Unsurprisingly, Paquette's first concern when COVID began disrupting the business world was finding fixed costs the business could do without. His head of finance was only able to find $700 worth of monthly expenses to be cut — but Paquette views that as a positive. His company was able to weather the disruptions by only paying for fixed expenses that were absolutely necessary.
This also gives the company more flexibility during "normal" times, making it easier to adjust variable expenses like marketing as needed.
5. Focus on relationship building
Much of the early growth Paquette achieved came from sponsoring business events. While these may not have come across as direct sales opportunities, they delivered something even more important: relationship-building.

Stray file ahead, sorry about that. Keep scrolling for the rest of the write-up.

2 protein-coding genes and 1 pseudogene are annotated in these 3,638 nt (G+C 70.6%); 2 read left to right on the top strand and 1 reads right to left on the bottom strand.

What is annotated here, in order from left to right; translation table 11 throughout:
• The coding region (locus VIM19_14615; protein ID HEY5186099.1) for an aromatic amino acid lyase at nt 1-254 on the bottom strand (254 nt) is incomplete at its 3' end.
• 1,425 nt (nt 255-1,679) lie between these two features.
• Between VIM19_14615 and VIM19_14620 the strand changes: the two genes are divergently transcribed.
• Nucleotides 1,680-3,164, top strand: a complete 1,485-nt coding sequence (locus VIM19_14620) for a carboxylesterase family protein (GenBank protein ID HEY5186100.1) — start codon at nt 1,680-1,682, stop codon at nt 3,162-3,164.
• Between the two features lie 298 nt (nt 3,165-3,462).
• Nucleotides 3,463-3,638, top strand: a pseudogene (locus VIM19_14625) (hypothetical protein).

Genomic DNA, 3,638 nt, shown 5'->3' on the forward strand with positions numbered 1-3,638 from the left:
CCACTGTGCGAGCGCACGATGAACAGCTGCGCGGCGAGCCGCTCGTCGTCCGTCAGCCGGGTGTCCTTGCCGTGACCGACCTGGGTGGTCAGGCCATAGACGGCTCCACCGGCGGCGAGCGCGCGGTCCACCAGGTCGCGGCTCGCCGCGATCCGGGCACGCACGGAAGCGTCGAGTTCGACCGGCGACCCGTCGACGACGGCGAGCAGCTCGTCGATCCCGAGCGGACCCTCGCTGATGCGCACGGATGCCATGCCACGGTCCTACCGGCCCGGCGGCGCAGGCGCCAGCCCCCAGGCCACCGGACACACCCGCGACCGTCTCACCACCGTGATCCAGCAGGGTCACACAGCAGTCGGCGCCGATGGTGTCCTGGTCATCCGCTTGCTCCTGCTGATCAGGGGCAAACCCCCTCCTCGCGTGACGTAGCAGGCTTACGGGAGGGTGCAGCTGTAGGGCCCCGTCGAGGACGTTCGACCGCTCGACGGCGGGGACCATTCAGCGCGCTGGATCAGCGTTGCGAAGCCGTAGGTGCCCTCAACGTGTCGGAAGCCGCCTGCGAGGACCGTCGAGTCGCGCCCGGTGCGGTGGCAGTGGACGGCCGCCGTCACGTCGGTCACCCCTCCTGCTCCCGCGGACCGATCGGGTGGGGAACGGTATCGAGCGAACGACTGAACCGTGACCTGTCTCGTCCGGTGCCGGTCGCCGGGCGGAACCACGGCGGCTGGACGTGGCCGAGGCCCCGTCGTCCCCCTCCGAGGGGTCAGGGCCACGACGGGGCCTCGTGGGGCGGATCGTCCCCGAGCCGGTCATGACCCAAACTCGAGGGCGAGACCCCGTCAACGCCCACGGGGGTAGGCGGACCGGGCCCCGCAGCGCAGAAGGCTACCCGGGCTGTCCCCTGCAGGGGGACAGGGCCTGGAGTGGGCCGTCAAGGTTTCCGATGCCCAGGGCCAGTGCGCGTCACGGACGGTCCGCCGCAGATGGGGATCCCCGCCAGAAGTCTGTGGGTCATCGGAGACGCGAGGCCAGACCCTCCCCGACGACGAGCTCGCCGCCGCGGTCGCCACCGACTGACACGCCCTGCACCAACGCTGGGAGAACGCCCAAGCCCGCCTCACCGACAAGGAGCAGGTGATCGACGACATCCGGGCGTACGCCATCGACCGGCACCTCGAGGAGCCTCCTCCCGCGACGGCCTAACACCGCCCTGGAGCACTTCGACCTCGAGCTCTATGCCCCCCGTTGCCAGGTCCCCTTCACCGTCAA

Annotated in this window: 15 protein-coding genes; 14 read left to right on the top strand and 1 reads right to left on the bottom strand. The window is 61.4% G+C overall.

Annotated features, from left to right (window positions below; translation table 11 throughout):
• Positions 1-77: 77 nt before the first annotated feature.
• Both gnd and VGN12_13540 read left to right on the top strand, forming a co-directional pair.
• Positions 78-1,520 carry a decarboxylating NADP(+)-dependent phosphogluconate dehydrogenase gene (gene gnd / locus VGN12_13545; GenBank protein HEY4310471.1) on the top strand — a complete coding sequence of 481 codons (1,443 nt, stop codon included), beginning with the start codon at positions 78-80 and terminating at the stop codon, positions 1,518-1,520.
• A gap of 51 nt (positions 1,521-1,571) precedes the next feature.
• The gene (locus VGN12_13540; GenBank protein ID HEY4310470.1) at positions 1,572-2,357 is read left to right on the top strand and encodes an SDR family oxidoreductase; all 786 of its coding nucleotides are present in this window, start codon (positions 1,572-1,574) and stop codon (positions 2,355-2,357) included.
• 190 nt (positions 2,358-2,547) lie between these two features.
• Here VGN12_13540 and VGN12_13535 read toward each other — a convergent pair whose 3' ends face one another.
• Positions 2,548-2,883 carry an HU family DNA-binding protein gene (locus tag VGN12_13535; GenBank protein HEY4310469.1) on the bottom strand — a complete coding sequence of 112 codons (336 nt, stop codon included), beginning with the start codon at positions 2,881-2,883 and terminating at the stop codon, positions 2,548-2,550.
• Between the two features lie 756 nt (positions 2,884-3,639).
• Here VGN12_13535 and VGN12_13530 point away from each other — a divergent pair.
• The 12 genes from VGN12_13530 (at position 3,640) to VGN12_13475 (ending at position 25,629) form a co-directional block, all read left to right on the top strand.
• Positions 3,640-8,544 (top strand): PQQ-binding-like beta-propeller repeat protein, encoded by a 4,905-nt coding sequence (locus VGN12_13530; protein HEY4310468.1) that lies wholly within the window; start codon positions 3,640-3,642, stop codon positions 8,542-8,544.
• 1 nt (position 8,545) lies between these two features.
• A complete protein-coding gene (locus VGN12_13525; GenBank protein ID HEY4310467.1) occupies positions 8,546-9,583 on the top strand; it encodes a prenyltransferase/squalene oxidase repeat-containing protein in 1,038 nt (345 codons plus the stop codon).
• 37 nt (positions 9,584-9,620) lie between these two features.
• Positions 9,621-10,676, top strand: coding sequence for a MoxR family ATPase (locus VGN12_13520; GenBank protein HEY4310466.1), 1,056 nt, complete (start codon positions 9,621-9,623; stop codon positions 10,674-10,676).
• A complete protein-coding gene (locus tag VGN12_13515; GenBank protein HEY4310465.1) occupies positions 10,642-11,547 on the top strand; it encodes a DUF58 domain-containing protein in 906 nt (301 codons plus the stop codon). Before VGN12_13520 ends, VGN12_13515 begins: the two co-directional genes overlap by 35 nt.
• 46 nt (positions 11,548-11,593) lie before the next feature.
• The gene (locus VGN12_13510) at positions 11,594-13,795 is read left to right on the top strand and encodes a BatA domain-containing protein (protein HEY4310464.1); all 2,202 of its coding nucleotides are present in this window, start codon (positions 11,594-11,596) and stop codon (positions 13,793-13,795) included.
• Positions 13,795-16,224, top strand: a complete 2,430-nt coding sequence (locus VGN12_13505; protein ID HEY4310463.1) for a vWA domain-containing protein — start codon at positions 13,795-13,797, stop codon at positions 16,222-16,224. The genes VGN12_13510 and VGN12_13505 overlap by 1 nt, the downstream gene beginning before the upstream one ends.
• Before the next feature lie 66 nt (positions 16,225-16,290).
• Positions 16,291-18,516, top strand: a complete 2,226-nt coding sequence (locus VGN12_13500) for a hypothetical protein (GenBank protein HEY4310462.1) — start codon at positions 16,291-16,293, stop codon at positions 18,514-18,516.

"We paid $80,000.00 to be the platinum sponsor at a Marketing Sherpa email summit, which had this amazing party. There were 1,000 people at the party, but only three people there from Maropost, putting on the party for 1,000 people. We did that two or three more times, and from there, we built a lot of really great relationships with mid-market enterprise companies and a lot of enterprise ones. It was all relationship building."
These positive, non-sales-focused interactions created a valuable impression on the potential customers Paquette was targeting, creating warm leads that eventually converted into paying clients. Clearly, this was much more effective than cold calling.
As Paquette's example illustrates, you don't necessarily need to secure major investors to transform a startup into a success — even one that is so successful that it begins acquiring other companies. By working hard and learning to manage your finances properly, you can position yourself for great results.